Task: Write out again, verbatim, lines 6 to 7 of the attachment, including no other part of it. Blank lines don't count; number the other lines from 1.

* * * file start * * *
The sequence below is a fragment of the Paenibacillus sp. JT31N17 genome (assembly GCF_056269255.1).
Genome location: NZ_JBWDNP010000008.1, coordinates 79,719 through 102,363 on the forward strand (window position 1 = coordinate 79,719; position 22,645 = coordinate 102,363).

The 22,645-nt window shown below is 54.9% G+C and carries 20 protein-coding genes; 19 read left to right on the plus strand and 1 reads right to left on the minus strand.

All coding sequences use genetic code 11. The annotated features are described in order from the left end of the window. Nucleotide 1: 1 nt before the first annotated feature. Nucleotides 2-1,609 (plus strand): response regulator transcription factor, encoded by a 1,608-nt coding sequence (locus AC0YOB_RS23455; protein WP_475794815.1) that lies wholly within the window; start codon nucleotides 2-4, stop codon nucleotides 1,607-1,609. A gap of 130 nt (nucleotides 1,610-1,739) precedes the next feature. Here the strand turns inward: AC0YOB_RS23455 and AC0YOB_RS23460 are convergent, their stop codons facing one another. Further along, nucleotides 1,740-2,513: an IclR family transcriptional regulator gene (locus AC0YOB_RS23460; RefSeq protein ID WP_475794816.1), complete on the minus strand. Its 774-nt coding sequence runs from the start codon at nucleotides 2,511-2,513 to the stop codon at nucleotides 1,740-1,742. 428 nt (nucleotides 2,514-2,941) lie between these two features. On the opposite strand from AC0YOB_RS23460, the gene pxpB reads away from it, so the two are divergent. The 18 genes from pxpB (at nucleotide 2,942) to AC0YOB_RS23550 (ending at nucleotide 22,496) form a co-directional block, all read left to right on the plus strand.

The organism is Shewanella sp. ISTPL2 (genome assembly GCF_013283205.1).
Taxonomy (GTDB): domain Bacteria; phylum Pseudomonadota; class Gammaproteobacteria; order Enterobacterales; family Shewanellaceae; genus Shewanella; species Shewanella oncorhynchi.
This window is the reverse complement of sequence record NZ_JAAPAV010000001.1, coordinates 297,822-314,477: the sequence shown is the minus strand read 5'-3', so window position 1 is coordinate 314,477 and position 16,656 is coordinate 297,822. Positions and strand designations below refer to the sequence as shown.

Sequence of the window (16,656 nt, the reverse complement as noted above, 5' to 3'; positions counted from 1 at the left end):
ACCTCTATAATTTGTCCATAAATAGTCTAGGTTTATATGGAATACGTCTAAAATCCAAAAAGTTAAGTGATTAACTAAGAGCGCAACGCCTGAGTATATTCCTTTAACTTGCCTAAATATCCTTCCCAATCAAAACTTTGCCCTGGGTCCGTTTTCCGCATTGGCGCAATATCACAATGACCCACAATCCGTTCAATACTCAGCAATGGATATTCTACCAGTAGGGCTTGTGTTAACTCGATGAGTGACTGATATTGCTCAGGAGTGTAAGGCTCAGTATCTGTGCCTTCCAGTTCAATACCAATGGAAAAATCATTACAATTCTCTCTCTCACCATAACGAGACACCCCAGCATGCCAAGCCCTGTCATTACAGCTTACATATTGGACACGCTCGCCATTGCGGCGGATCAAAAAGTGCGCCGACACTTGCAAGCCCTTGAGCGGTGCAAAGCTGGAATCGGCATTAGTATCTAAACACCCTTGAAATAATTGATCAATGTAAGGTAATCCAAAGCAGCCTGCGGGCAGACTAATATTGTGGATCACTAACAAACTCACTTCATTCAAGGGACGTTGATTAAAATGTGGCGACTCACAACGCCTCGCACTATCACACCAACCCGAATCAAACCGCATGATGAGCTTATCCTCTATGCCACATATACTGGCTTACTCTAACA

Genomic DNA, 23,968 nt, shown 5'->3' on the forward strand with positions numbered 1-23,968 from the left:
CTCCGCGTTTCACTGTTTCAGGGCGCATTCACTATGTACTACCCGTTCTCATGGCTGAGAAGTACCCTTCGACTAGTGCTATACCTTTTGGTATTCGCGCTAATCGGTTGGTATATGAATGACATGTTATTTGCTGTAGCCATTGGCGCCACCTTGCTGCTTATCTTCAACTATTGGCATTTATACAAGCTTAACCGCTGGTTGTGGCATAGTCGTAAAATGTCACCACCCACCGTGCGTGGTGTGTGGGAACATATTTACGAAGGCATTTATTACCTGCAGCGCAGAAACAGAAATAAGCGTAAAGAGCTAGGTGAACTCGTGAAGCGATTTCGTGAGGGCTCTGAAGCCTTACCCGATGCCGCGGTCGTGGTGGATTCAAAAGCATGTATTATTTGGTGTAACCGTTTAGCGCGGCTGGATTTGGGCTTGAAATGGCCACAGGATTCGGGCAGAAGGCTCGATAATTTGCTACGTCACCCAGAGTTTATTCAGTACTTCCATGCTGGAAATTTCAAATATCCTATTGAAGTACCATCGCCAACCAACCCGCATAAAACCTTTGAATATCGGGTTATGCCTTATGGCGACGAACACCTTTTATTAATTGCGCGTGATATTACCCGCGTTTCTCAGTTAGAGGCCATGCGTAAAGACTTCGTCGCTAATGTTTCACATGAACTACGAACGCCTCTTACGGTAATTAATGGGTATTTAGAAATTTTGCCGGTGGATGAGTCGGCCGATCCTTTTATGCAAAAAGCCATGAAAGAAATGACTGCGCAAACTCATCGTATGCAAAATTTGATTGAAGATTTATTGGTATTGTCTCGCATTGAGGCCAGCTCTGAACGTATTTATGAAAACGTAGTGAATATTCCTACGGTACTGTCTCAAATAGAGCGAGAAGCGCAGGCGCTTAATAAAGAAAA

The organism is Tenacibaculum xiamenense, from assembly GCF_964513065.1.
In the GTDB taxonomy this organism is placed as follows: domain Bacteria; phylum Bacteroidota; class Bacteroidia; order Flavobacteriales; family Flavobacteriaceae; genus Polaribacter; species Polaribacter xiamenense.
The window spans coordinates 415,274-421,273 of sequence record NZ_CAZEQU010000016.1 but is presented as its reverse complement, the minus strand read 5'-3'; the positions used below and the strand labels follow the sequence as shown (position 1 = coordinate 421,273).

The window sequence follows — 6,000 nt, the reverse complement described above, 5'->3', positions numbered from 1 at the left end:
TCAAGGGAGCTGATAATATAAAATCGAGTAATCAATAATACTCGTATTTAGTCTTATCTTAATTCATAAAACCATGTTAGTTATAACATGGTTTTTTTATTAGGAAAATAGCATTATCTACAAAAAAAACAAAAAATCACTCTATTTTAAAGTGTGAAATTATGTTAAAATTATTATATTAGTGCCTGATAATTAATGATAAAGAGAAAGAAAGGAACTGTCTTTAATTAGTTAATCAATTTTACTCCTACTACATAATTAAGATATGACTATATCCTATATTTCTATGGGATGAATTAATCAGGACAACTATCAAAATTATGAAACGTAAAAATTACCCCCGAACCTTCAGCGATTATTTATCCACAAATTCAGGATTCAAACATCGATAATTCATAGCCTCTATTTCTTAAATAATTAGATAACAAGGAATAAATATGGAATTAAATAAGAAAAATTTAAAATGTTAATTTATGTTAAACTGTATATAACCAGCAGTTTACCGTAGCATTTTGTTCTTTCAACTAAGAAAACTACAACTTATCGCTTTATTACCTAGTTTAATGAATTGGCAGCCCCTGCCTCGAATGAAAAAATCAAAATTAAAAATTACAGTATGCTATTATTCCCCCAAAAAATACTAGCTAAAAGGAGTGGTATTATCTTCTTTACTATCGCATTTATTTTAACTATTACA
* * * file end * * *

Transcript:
Taxonomy (GTDB): domain Bacteria; phylum Pseudomonadota; class Gammaproteobacteria; order Enterobacterales; family Shewanellaceae; genus Shewanella; species Shewanella oncorhynchi.
This window is the reverse complement of sequence record NZ_JAAPAV010000001.1, coordinates 297,822-314,477: the sequence shown is the minus strand read 5'-3', so window position 1 is coordinate 314,477 and position 16,656 is coordinate 297,822. Positions and strand designations below refer to the sequence as shown.